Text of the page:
mismarketing practices. all of these crises in terms of drugs, they all started with legal prescriptions. if you go all the way back to the german pharmaceutical company, bayer, and the introduction of heroin back in the late 1800s, and then cocaine and then amphetamines and methamphetamines to treat anxiety and depression, i mean, these are all drugs designed by the pharmaceutical companies, and they're the ones making all the laws, and they're the ones that are making it very challenging for us to combat these distributors who are pushing these pills in ways that are being, you know, obviously prescribed that are high risk to individuals and wiping out a whole generation. >> so mike in 30 seconds really or so, because we don't have a lot of time left and i wish i could talk to you longer, but how do you get clean from this? i love the name of your organizati organization, but how do you get clean from this? you're at the bottom -- you know, you've hit rock bottom. you've been addicted for years. what's your first step? what do you do? >> i think access to treatment
is important. i think one of the biggest things in terms of where people are disappointed so far in the announcement of a national, you know, public health crisis, is the fact that there was no allocation of funding. i mean, you're talking about tens of billions of dollars that need to be going towards treatment and access to treatment, and it's not inpatient acute care where you criminally stabilize people and discharge them with no follow-up. it's a chronic illness that needs to be treated on a long-term basis, so we need to start funding long-term intensive case management services and after care, and ultimately, it's going to take a lot of money in order to combat this crisis right now. >> i think what's so terrible is this is affecting more and more people, but maybe by affecting more and more people, it's starting to become personal to so many out there, and now is when action will take place, we'll be able to sort of, you know, really put a dent in this thing. mike duggan, i appreciate your work and i thank you for joining me. >> no problem. thanks for having me. coming up, what history tells us in terms of indictments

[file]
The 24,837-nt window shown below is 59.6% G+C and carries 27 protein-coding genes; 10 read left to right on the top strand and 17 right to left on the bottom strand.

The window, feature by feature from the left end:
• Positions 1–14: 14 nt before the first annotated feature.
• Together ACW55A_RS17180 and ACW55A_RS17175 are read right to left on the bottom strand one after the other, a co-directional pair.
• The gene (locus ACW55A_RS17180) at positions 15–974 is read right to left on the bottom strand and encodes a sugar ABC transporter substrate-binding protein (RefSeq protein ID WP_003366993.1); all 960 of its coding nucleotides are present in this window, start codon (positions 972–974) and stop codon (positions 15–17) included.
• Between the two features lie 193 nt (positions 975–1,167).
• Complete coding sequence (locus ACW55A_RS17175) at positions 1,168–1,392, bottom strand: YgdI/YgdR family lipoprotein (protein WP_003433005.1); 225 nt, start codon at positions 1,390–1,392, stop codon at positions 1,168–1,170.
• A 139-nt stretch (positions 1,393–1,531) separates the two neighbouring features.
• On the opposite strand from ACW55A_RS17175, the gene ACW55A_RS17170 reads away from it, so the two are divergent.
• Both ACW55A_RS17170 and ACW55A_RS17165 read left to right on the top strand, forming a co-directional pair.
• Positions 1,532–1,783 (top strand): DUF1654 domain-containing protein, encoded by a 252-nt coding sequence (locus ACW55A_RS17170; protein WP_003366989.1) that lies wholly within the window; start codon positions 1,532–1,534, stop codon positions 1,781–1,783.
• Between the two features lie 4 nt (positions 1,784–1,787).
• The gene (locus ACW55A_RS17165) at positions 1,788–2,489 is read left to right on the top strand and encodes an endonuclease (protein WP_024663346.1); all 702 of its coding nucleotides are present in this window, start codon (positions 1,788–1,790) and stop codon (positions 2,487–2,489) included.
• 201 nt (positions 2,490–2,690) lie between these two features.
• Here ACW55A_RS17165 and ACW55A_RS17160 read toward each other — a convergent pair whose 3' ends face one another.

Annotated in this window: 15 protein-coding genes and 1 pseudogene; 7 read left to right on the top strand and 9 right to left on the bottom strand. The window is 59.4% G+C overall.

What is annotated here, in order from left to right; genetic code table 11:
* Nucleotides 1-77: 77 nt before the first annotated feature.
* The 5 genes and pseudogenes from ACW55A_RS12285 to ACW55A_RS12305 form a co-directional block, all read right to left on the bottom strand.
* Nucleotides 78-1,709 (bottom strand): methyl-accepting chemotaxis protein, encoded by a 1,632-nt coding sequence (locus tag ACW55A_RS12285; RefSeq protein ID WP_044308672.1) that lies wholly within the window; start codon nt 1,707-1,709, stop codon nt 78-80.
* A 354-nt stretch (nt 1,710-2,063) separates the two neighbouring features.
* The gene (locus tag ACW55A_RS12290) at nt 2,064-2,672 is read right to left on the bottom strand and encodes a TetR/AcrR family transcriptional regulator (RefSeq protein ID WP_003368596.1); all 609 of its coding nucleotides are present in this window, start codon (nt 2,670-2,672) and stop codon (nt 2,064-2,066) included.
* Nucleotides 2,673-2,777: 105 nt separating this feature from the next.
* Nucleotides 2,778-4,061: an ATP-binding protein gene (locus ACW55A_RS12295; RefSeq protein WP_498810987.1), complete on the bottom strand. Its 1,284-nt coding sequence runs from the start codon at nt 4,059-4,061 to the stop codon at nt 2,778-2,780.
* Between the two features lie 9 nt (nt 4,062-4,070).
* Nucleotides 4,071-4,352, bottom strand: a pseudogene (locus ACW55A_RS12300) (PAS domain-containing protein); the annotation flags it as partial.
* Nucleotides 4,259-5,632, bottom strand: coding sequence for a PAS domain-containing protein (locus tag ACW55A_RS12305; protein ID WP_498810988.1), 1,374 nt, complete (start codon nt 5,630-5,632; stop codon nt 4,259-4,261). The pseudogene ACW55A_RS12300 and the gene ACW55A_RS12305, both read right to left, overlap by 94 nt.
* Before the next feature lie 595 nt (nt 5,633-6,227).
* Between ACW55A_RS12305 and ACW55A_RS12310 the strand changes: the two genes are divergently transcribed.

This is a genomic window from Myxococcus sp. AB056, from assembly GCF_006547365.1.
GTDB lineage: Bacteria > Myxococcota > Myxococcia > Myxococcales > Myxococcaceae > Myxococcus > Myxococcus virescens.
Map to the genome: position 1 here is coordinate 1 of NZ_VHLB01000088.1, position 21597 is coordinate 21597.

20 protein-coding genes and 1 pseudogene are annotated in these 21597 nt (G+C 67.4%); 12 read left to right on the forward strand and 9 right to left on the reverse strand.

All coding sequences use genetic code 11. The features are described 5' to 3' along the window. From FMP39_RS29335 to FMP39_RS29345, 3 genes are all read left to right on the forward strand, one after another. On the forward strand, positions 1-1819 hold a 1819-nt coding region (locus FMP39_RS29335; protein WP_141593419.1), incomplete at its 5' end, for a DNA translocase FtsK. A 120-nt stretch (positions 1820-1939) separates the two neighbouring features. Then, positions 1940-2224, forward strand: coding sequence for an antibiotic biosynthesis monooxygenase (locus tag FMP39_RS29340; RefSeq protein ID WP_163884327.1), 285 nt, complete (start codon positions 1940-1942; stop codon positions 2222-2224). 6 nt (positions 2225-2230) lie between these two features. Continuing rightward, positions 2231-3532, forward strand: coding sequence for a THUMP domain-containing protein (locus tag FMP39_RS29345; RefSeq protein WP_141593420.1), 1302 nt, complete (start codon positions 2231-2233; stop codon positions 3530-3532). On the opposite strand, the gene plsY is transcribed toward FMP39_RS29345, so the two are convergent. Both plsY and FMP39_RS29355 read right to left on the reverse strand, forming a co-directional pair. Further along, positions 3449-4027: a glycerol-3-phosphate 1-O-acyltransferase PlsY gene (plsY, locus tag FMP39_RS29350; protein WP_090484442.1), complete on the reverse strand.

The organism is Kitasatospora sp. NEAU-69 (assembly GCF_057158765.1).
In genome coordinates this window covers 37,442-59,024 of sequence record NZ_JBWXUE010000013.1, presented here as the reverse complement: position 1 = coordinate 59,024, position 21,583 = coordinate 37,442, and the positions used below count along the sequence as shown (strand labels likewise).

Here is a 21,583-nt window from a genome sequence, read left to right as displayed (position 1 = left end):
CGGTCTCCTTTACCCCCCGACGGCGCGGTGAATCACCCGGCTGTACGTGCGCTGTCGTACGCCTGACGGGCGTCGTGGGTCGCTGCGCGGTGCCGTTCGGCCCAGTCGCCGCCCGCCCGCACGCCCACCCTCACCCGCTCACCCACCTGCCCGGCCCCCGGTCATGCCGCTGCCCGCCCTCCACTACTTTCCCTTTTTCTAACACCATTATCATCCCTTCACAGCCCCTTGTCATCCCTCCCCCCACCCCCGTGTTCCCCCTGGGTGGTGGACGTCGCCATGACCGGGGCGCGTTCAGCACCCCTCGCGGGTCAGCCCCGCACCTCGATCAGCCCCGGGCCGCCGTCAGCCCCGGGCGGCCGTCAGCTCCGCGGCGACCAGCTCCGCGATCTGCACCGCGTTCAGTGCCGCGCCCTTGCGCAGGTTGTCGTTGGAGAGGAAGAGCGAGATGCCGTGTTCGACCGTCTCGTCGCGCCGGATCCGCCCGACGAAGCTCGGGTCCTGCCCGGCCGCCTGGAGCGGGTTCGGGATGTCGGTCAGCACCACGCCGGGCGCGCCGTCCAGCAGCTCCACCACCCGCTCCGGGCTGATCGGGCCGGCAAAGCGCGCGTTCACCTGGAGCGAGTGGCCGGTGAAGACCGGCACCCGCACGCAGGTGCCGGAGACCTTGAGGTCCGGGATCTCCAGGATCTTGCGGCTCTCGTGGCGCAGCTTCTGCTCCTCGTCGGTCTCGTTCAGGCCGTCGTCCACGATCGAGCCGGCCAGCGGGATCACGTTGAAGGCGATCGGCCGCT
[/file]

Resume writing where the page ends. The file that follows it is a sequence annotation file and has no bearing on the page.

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as we await tomorrow's indictment news, it's worth asking, what do political parties tell about the white house? during the nixan days, data shows on average gop administrations have 29 times more indictments, 64 times more convictions, and 24 times more prison sentences than democrats. let's talk all about this. joining me now, eleanor cliff, washington correspondent for "the daily beast," and maxwell, former director of progressive media for the clinton campaign and former communications director for california congressman dana rohrabacher. tara, i'm going to start with you. why are gop administrations more prone to arrests and convictions here? >> i don't know. i mean, i think that this comparing what one considers a scandal, what's criminal and which party is worse, i think
that depends on what metric you're using. we could go back as far as tammany hall with democrats and corruption and boss tweed. we can talk about new york and new jersey and mcgreevey and new jersey and all of the democratic mayors in the republicans do hold the trophy on that. i don't know if it's a trophy people want. >> again, i think -- so what. that happens. politics is a bir at this business. republicans obviously, they have taken the heat for it, been convicted rightly so if thats what the case. i don't think this is a metric we should be measuring things on when there's corruption among politics all over the place, democrats are certainly not immune to that either. blog ovechkin in illinois, selling senate seats. >> you bring up these things and they're justified in bringing them up. eleanore, what happens? >> want to go to you on this.